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THE HILLS HAVE EYES

Emblematic of a true horror classic, this early Wes Craven film shows that once upon a time he was one of the fastest, meanest, most relentless filmmakers in or out of the horror genre.  Obviously times have changed.   

The Package 
     Wes Craven’s 1971 debut, the ultra-low budget rape ‘n revenge thriller THE LAST HOUSE ON THE LEFT, showed that he wasn’t afraid to reeeeeally take the genre to the edge.  THE HILLS HAVE EYES, made after several years of fruitless attempts at making a non-horror movie, has a similar sensibility.  As with the earlier film, the budget was extremely tight, and THHE, also in common with LAST HOUSE, is chock full of shocking brutality.  The violence here is nasty and animalistic, far removed from the slick Hollywood sensibilities of later Wes Craven opuses like SCREAM.
     No discussion of THE HILLS HAVE EYES is complete without noting the unmistakable comparisons to an earlier low budget horror sleeper: Tobe Hooper’s THE TEXAS CHAINSAW MASSACRE.  Both films have similar storylines and both have become quite influential in the years since their inceptions.  It’s obvious Craven borrowed quite a bit from Hooper’s film, in particular production designer Robert Burns, who apparently recycled many props from CHAINSAW for THHE.  No, THHE isn’t as good as the other film, but the effect it’s had on the genre is colossal; THHE’s greatest influence has been, interestingly enough, on literary horror and authors like Jack Ketchum (whose infamous OFF SEASON is practically a rewrite of Craven’s film) and Joe Lansdale.  Incidentally, THHE, while not a huge success, even inspired a 1985 sequel, which has the dubious distinction of being one of the all-time worst.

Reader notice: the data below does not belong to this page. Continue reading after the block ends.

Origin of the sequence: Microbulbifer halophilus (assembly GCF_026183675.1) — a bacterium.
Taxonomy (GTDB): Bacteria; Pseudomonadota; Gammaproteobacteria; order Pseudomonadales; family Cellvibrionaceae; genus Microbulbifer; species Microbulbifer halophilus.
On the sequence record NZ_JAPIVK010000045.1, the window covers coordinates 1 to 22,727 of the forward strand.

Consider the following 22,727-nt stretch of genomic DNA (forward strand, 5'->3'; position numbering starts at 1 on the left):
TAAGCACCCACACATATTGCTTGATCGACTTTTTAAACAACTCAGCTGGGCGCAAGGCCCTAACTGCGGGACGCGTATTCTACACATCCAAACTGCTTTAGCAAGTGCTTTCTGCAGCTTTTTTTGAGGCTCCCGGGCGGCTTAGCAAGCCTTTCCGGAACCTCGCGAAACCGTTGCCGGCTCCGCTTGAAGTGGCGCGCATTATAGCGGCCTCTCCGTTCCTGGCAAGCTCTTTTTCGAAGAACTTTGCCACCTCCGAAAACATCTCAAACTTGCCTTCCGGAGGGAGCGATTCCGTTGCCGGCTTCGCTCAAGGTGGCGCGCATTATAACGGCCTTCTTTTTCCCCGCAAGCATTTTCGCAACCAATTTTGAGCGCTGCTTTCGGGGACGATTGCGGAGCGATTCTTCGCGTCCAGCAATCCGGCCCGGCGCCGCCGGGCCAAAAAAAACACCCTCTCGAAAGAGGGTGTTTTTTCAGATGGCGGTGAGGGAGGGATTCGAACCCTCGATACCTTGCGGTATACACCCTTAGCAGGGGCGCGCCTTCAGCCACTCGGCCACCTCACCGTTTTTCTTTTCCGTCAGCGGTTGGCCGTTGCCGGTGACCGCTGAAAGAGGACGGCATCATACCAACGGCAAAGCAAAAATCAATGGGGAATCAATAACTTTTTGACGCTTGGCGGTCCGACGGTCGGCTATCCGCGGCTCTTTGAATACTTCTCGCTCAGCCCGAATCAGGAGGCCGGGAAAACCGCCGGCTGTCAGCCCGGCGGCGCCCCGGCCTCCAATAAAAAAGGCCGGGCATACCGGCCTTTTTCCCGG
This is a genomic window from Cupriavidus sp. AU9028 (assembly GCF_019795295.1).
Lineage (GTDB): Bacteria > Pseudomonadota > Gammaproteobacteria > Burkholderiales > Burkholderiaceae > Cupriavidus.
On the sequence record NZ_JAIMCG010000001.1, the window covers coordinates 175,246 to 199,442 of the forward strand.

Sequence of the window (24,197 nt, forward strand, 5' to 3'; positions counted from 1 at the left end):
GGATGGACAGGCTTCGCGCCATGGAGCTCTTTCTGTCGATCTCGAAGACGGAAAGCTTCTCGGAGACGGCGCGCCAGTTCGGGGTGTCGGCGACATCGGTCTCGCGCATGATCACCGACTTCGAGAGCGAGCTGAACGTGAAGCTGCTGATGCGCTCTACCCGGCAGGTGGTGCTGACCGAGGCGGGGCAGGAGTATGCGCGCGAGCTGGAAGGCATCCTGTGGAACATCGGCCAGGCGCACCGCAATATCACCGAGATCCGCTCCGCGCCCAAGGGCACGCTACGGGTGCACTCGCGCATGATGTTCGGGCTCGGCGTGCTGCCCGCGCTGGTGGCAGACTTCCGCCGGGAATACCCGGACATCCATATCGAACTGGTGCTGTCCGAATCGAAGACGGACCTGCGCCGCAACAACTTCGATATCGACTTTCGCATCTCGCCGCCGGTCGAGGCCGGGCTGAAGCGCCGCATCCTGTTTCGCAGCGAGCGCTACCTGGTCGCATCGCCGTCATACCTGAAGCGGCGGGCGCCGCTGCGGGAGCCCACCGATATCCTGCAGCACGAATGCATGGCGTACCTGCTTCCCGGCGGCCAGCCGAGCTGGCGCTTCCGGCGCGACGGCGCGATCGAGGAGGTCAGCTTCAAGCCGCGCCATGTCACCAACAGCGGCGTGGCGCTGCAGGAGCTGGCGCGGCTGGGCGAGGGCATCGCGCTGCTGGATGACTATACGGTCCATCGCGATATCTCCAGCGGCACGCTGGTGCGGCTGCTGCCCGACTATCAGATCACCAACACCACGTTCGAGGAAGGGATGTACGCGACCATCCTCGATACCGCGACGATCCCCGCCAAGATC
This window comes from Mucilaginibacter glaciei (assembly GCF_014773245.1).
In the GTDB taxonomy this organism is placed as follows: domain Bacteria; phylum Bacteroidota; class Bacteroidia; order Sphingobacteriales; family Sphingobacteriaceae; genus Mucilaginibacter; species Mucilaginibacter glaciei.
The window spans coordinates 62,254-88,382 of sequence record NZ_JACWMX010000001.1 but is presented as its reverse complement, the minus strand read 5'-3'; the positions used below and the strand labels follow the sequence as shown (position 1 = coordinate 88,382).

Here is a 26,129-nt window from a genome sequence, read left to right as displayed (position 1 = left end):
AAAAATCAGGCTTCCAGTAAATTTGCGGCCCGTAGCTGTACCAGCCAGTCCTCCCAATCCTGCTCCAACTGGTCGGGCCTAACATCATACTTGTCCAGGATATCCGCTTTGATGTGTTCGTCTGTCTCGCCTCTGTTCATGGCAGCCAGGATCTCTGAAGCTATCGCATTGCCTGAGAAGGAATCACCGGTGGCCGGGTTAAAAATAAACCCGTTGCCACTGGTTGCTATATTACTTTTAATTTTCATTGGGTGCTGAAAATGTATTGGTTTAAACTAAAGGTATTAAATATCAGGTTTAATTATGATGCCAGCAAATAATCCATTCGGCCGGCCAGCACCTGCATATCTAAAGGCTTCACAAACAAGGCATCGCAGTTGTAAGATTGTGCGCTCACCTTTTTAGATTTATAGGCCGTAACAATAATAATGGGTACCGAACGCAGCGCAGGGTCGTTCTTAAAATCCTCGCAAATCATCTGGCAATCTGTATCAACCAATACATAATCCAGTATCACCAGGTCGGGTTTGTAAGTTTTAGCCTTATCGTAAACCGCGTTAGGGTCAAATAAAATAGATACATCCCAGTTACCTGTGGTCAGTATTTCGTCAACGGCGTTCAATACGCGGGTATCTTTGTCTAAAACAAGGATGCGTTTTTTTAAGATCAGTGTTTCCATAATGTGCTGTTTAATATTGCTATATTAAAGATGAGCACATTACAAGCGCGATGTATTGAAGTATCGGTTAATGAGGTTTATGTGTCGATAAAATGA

The Story 
     The Carters are a nice suburban family driving through the California desert.  They have the misfortune to crash their caravan amidst a truly Godforsaken stretch of dusty rocks.  The sun goes down and the Carters realize they’re not alone—a family of inbred savages lives in the rocks, birthed by an old man who runs a nearby gas station.  Appropriately enough, it’s the latter who gets killed first, by his errant son, who bursts in through a gas station window and snatches him away.  The son, named Jupiter (who’s named his own son Mars), also snatches away the “nice” father, whom he crucifies and burns to a crisp.
     The night is host to another attack, by two of the evil family’s sons who kill the mother and her grown daughter...and steal the latter’s baby.  The next morning the surviving Carters find themselves at the end of their collective ropes, and end up surpassing their adversaries in savagery.  The Carter’s dog manages to pick off two of the bad guys, pushing one off a cliff and goring another’s neck.  The remaining Carters are just as vociferous in killing off their adversaries, at one point even using their mother’s corpse as bait! 

The Direction 
     There’s no doubt about it: back in 1977 Wes Craven was The Man.  His editing and camerawork in THE HILLS HAVE EYES are flat-out brilliant, particularly in the final third, when the intensity reaches a near-unbearable pitch.  The sheer relentlessness of the brutality remains unsurpassed, and the stunt work has a raw desperation that places it far above most Hollywood fare.  Yes, the tacky 16mm film stock takes some getting used to, even in the remastered DVD release, and the film’s single take shooting ratio is painfully evident in the oft stilted performances.  The rocky desert locations, on the other hand, are quite striking and not a little eerie, certainly one of the most unique and unforgettable horror movie landscapes I’ve seen.   


Vital Statistics 

THE HILLS HAVE EYES
Blood Relations Co./Anchor Bay Entertainment

Director/Screenwriter/Editor: Wes Craven
Producer: Peter Locke
Cinematographer: Eric Saarinen
Cast: Susan Lanier, Robert Houston, Martin Speer, Dee Wallace, Russ Grieve John Steadman, Michael Berryman, Lance Gordon, Virginia Vincent, James Whitworth, Janus Blythe, Cordy Clark, Peter Locke
 


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